The introduction of a needle into a trigger point encourages the return of a healthy blood supply, flushing out the region and relieving tension. Additionally, the prick sensation can activate nerve fibers that prompt the brain to release endorphins, the body’s natural pain-relieving chemicals.

Once a therapist identifies a trigger point, they insert a needle directly into it through the skin. Gentle manipulation of the needle may induce a local twitch response, a swift muscle spasm that signifies a positive reaction.

For some individuals, immediate improvements in pain and mobility are observable after a dry needling session, while others may require multiple sessions to experience similar effects.

Is Dry Needling Painful?

Trigger points are inherently sensitive to touch, so some discomfort may arise as the therapist locates them before needling.

Sensations of discomfort might also occur during needling. The needle is so fine that some may not feel its insertion, whereas others might experience a momentary prick. Once the needle reaches the trigger point, it can induce pain and trigger a twitch response. Subsequent to the procedure, mild tightness or soreness near the insertion site can manifest, though it is crucial to maintain movement and engage in stretching exercises.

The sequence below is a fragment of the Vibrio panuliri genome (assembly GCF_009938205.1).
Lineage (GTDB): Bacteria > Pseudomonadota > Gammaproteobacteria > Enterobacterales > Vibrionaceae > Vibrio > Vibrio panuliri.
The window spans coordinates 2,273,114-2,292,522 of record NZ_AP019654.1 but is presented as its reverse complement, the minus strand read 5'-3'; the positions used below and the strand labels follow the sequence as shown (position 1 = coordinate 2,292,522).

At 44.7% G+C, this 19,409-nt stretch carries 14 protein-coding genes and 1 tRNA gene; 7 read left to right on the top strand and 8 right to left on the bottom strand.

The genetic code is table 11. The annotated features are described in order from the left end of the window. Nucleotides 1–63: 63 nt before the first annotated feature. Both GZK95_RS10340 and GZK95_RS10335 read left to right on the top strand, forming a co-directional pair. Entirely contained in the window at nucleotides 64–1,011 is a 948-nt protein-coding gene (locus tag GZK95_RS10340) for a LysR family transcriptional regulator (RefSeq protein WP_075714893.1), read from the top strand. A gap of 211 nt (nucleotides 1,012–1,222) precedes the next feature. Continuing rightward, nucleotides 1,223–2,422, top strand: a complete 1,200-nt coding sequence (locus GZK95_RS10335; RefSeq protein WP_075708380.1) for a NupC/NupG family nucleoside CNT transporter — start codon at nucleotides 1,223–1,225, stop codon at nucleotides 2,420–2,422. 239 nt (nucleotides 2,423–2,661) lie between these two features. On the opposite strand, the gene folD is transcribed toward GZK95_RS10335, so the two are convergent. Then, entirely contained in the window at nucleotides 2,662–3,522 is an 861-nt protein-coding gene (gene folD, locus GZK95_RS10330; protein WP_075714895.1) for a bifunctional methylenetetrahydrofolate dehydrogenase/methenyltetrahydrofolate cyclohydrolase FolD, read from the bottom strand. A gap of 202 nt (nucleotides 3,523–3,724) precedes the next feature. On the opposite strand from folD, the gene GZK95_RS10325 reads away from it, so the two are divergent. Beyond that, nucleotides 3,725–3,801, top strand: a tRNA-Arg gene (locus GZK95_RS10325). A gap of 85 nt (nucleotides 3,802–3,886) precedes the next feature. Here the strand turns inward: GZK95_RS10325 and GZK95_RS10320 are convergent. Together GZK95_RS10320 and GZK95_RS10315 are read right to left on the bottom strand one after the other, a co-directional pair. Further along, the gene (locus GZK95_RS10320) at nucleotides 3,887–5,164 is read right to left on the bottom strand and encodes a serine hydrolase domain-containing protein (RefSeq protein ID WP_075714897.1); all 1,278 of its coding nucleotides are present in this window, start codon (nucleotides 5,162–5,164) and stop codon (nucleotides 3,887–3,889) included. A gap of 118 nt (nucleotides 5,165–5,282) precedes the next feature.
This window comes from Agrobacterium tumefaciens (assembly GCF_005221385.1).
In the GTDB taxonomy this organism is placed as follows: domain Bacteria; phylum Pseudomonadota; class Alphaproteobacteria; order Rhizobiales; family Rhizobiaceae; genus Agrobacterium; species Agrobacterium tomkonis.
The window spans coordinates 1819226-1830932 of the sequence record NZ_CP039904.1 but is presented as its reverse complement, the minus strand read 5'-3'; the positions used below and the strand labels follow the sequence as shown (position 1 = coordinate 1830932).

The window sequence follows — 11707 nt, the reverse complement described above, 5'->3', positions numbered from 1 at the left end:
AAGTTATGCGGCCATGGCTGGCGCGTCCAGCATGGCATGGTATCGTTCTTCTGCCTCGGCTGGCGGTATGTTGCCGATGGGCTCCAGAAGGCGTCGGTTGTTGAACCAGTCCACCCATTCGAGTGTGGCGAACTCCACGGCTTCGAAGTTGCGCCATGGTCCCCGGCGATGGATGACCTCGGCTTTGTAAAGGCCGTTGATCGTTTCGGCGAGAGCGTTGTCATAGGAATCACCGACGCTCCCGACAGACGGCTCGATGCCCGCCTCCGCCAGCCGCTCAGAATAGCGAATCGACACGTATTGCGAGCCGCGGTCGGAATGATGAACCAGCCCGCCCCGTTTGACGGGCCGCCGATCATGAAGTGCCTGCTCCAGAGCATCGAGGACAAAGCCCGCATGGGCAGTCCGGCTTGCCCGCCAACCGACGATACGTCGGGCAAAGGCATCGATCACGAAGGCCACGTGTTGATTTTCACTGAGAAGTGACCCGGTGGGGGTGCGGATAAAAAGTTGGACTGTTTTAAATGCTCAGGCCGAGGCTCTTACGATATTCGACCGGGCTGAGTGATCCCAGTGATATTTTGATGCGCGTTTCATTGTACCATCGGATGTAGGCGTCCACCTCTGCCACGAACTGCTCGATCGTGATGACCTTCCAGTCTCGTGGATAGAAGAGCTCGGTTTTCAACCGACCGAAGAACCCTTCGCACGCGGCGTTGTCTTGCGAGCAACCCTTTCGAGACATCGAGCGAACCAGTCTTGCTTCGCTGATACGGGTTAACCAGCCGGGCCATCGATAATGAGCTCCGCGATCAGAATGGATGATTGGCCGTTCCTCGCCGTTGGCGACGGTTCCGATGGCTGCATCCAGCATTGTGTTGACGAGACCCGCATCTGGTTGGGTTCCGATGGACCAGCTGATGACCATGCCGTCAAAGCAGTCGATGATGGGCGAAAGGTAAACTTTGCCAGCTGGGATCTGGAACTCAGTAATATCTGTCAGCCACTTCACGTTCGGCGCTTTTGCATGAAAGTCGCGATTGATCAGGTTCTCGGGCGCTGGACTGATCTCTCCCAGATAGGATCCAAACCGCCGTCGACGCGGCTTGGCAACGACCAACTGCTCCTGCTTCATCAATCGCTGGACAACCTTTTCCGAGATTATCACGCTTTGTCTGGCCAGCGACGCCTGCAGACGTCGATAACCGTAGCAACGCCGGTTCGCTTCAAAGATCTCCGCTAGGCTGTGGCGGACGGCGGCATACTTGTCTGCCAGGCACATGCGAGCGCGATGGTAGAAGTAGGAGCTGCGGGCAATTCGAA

What Are the Effects of Dry Needling?

Dry needling holds potential for alleviating pain and augmenting range of motion. Conditions that may benefit from dry needling encompass:

Joint ailments. Spinal disk problems. Tendinitis. Headaches, including migraines and tension-type headaches. Disorders affecting the jaw and mouth, such as temporomandibular joint (TMJ) issues. Whiplash-related discomfort. Repetitive motion disorders, like carpal tunnel syndrome. Spinal issues. Pelvic pain. Nocturnal muscle cramps. Phantom limb pain. Postherpetic neuralgia, a complication arising from shingles.